Make time for “Timeless”

October 12, 2016

 Imagine a world where you can literally jump from decade to decade. Where you can be a part of events our history textbooks feature from the American Revolution to World War II. Unbelievable, right?

  NBC’s new show, “Timeless,” which aired on Oct. 3, makes the unbelievable possible.

  The series premiere opens with a depiction of the Hindenburg catastrophe in 1937. Then, it pans to a current 2016, where a company called Mason Industries successfully creates a time-travel machine. Disaster strikes as criminals led by the antagonist, Flynn (Goran Višnjić), steal the mother ship and travel back to the Hindenburg times. This is when the three protagonists of the series come into action; the federal government recruits renowned history professor, Lucy (Abigail Spencer), Delta Force soldier, Wyatt (Matt Lanter), and Mason Industries’ engineer and pilot, Rufus (Malcolm Barrett), work together and catch Flynn and his men without altering past history.

   At first, I expected the theme of time travel to be unrealistic and cheesy. However, the show did a great job of answering all questions about the time-travel phenomenon. Like when Wyatt asks the government why they can’t just travel back to five minutes before Flynn and his men take over and shoot Flynn, Rufus explains that you cannot travel back to a period where you already have existed in. If they did, they would die because there would be two of them existing at the same time. Historians have also complimented the show about its accurate reenactment of the Hindenburg explosion. One thing, however, that didn’t make sense to me was how no one noticed the gigantic and futuristic sphere-shaped time travel prototype in the middle of a grassy area in Germany.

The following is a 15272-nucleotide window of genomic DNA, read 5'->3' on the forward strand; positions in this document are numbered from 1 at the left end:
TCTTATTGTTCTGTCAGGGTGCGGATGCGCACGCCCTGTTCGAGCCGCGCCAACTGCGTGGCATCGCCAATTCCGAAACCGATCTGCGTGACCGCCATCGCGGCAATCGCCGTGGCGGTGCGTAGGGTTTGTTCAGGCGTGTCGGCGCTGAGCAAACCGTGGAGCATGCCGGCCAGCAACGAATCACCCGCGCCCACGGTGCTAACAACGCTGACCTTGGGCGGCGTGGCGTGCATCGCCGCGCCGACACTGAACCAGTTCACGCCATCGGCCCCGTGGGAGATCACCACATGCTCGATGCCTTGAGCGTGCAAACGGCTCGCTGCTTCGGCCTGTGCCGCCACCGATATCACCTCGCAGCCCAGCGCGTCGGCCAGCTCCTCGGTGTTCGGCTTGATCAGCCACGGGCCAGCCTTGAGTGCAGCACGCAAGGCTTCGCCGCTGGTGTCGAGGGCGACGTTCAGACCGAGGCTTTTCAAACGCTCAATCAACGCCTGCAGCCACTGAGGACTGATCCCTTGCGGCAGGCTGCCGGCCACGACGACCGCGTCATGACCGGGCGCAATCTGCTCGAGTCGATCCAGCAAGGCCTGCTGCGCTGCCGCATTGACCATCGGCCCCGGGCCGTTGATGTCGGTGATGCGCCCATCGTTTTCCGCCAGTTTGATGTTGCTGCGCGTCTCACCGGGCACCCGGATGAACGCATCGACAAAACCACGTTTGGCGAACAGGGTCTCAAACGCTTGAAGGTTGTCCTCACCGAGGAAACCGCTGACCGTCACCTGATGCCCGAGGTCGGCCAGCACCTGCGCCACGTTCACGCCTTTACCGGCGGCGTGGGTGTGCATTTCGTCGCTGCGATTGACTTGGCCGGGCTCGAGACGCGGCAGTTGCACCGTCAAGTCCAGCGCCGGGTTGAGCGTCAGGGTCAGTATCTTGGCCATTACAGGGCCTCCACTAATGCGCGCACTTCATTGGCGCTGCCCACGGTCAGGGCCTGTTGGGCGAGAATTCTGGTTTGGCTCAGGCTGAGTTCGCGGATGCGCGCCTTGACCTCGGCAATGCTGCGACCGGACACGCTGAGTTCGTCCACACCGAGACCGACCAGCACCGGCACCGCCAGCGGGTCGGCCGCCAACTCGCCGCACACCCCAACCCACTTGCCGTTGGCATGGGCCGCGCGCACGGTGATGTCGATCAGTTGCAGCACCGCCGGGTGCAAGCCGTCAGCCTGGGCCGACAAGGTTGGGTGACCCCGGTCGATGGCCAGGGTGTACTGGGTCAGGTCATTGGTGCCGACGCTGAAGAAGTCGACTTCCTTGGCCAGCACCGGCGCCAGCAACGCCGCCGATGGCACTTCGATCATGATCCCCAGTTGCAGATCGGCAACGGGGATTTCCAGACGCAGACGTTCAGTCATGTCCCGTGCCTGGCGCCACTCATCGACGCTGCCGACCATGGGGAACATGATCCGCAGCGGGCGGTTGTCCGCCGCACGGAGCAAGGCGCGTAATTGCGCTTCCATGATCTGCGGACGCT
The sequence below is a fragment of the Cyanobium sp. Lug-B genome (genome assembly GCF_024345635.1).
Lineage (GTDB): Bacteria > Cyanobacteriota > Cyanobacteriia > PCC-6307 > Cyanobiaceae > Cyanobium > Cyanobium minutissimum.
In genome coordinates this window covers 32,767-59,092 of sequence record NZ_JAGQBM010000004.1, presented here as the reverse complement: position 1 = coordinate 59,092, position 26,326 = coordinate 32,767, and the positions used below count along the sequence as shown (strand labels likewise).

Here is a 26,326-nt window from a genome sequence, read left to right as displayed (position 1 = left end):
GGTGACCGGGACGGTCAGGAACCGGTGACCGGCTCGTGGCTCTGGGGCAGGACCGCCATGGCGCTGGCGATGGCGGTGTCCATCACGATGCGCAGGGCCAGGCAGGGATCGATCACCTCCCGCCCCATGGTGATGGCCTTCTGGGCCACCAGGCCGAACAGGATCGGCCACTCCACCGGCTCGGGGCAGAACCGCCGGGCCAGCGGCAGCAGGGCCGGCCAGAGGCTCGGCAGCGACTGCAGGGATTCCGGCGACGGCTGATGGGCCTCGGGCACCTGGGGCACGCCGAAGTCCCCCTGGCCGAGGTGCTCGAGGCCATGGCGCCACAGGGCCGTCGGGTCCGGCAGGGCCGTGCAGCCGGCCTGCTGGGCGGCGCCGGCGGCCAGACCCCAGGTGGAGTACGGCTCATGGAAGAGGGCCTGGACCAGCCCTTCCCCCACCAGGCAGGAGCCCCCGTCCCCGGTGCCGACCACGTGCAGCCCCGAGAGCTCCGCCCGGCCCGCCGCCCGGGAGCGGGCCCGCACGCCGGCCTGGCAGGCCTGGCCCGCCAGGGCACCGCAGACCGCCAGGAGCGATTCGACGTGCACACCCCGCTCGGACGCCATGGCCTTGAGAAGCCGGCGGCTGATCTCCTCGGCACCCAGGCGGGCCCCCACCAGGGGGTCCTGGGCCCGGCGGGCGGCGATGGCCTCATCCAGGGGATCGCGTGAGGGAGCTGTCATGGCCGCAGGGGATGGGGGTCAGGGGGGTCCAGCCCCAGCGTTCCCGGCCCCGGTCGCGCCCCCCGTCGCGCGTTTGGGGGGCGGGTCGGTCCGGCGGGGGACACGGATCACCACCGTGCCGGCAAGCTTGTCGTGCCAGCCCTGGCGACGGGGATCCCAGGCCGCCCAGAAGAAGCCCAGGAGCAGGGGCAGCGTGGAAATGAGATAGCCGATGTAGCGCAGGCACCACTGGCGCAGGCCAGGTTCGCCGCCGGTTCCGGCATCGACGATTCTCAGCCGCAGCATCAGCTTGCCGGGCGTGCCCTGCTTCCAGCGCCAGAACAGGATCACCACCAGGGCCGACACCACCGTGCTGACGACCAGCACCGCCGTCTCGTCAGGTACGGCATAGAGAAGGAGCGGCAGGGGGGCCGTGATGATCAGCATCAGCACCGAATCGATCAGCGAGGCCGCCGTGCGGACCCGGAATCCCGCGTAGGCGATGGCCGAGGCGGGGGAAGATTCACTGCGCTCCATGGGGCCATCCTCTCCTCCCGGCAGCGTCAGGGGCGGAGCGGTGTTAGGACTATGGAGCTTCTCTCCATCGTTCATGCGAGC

The main plot, trying  to catch Flynn, was only one of the many suspenseful conflicts in the pilot episode. I was on the edge of my seat the entire time, from start to finish, because of the numerous subplots when the crew was back in present time. These plots regard relatable dilemmas such as cancer and loss of a family member that help remind us as viewers that the characters are not all that different from us. Also, I definitely see a spark between Lucy and Wyatt that may possibly blossom into a romantic relationship.

   Personally, I look forward to seeing how the show will illustrate Rufus’s journey through time because of his race. He even angrily complains to the CEO of Mason Industries, “But I am black. There is literally no place in American history that is awesome for me.” And in the first episode, you see Rufus receiving harsher treatment than Lucy and Wyatt from the German police force. Outraged, Rufus lists out the names of accomplished African Americans (who obviously have not been born yet) and ends by furiously declaring, “I hope you see it all because the future is not on your side,” to the racist and bigoted German officer. It will definitely be interesting to watch Rufus live in the times of the Civil War.

I hope you see it all because the future is not on your side,”

— Rufus

   The screenwriters of the show did a great job of balancing seriousness and humor. When a confused American general present at the Hindenburg landing asks Lucy who they are, she casually replies, “This [Rufus] is Dr. Dre, I’m Nurse Jackie, and we’re from General Hospital.” These references to our modern culture made me laugh throughout the overall intense scenario.

   The season premiere of “Timeless” has certainly lived up to its high expectations. Although it takes on a cliché concept, the directors and cast did a great job of keeping it suspenseful and entertaining. And (I won’t spoil it) the major plot twist and cliff hanger at the end of the first episode guaranteed that I would watch the next episode.

  “Timeless” aires on NBC on Monday nights at 10 p.m.

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